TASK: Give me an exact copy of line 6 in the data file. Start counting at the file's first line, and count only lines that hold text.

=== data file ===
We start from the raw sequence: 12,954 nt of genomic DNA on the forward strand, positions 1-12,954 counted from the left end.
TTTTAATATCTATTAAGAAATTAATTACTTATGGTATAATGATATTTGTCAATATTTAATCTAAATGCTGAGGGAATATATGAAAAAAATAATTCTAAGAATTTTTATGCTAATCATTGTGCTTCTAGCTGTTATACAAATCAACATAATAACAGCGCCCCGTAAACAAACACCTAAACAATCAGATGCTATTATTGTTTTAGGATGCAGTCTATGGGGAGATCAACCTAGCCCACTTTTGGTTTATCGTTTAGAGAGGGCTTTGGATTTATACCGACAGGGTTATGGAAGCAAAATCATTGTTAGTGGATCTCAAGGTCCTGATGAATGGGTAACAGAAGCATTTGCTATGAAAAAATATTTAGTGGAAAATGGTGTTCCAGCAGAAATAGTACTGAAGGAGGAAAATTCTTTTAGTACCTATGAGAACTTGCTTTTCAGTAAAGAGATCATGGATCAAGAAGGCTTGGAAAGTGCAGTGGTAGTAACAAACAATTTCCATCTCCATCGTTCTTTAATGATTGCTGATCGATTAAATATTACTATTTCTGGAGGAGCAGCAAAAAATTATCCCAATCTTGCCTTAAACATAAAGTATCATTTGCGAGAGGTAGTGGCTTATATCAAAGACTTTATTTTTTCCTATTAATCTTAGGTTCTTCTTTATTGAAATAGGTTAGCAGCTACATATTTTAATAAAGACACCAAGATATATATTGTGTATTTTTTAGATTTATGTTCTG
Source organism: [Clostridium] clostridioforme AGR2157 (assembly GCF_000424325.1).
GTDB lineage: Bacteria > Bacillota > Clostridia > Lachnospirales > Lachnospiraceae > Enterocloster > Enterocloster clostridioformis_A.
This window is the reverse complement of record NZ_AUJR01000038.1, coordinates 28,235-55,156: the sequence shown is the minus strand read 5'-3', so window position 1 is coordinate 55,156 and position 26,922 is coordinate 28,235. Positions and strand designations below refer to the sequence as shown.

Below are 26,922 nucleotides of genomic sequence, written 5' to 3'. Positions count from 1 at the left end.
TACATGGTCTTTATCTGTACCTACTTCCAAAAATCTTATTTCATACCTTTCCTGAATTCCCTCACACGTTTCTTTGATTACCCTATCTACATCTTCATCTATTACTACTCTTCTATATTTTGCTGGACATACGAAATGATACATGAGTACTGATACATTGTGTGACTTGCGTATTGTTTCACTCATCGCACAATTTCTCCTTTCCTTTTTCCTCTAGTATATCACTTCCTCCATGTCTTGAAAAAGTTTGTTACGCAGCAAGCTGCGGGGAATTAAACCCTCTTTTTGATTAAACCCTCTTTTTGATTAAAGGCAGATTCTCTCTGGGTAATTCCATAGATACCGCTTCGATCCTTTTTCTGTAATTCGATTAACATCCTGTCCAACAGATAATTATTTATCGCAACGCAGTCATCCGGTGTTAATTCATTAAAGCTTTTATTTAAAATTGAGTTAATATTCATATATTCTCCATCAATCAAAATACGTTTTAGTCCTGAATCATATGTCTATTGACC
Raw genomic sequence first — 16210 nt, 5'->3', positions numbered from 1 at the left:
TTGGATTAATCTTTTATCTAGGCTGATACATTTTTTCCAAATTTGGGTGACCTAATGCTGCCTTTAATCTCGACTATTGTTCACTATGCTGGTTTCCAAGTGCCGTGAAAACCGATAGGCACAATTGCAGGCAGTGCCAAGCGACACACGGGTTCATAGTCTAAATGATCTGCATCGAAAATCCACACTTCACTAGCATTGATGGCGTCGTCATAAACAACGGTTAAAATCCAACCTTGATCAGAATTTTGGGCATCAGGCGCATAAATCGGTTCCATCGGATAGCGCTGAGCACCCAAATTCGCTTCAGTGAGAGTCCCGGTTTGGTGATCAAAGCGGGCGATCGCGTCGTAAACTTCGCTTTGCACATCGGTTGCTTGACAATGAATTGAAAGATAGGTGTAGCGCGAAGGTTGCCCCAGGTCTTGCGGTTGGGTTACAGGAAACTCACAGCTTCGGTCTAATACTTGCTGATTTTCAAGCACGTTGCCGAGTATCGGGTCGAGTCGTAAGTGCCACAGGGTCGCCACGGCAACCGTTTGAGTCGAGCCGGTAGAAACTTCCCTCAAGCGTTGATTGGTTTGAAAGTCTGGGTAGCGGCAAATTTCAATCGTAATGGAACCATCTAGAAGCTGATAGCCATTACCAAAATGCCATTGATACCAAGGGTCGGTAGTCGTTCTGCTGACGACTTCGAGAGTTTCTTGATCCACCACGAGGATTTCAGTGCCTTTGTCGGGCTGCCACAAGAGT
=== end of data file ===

Below are 26,922 nucleotides of genomic sequence, written 5' to 3'. Positions count from 1 at the left end.